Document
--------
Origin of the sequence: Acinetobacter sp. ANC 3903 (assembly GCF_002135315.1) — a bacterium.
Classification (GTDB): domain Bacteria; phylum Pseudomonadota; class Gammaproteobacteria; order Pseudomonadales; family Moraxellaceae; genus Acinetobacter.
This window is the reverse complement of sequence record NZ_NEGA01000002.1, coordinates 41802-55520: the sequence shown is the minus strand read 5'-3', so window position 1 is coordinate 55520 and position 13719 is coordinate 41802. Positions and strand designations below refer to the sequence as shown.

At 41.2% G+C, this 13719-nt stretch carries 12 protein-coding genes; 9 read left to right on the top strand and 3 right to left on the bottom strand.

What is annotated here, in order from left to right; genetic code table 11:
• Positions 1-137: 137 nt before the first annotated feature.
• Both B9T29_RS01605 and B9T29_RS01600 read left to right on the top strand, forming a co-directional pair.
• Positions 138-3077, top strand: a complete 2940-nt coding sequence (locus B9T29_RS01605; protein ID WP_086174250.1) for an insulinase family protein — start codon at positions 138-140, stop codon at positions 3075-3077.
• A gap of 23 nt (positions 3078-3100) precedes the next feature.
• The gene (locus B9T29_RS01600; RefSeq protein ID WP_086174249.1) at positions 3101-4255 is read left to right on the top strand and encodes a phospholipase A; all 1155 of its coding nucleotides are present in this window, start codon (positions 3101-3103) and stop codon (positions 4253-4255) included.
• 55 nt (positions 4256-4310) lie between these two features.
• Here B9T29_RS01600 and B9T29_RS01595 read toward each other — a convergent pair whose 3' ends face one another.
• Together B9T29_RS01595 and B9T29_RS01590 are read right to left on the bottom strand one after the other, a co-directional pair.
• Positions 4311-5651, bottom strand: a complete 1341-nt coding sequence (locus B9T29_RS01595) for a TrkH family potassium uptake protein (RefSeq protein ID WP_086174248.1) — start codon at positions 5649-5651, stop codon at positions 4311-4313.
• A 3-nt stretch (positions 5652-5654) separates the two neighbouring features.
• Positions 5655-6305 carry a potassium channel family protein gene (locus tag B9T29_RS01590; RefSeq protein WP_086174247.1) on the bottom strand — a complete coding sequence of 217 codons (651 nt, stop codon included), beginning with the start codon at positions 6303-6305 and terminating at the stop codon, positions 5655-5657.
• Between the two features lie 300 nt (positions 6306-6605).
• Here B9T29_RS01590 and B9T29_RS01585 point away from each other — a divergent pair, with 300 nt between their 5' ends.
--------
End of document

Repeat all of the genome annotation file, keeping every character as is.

Origin of the sequence: Acinetobacter sp. ANC 3903 (assembly GCF_002135315.1) — a bacterium.
Classification (GTDB): domain Bacteria; phylum Pseudomonadota; class Gammaproteobacteria; order Pseudomonadales; family Moraxellaceae; genus Acinetobacter.
This window is the reverse complement of sequence record NZ_NEGA01000002.1, coordinates 41802-55520: the sequence shown is the minus strand read 5'-3', so window position 1 is coordinate 55520 and position 13719 is coordinate 41802. Positions and strand designations below refer to the sequence as shown.

At 41.2% G+C, this 13719-nt stretch carries 12 protein-coding genes; 9 read left to right on the top strand and 3 right to left on the bottom strand.

What is annotated here, in order from left to right; genetic code table 11:
• Positions 1-137: 137 nt before the first annotated feature.
• Both B9T29_RS01605 and B9T29_RS01600 read left to right on the top strand, forming a co-directional pair.
• Positions 138-3077, top strand: a complete 2940-nt coding sequence (locus B9T29_RS01605; protein ID WP_086174250.1) for an insulinase family protein — start codon at positions 138-140, stop codon at positions 3075-3077.
• A gap of 23 nt (positions 3078-3100) precedes the next feature.
• The gene (locus B9T29_RS01600; RefSeq protein ID WP_086174249.1) at positions 3101-4255 is read left to right on the top strand and encodes a phospholipase A; all 1155 of its coding nucleotides are present in this window, start codon (positions 3101-3103) and stop codon (positions 4253-4255) included.
• 55 nt (positions 4256-4310) lie between these two features.
• Here B9T29_RS01600 and B9T29_RS01595 read toward each other — a convergent pair whose 3' ends face one another.
• Together B9T29_RS01595 and B9T29_RS01590 are read right to left on the bottom strand one after the other, a co-directional pair.
• Positions 4311-5651, bottom strand: a complete 1341-nt coding sequence (locus B9T29_RS01595) for a TrkH family potassium uptake protein (RefSeq protein ID WP_086174248.1) — start codon at positions 5649-5651, stop codon at positions 4311-4313.
• A 3-nt stretch (positions 5652-5654) separates the two neighbouring features.
• Positions 5655-6305 carry a potassium channel family protein gene (locus tag B9T29_RS01590; RefSeq protein WP_086174247.1) on the bottom strand — a complete coding sequence of 217 codons (651 nt, stop codon included), beginning with the start codon at positions 6303-6305 and terminating at the stop codon, positions 5655-5657.
• Between the two features lie 300 nt (positions 6306-6605).
• Here B9T29_RS01590 and B9T29_RS01585 point away from each other — a divergent pair, with 300 nt between their 5' ends.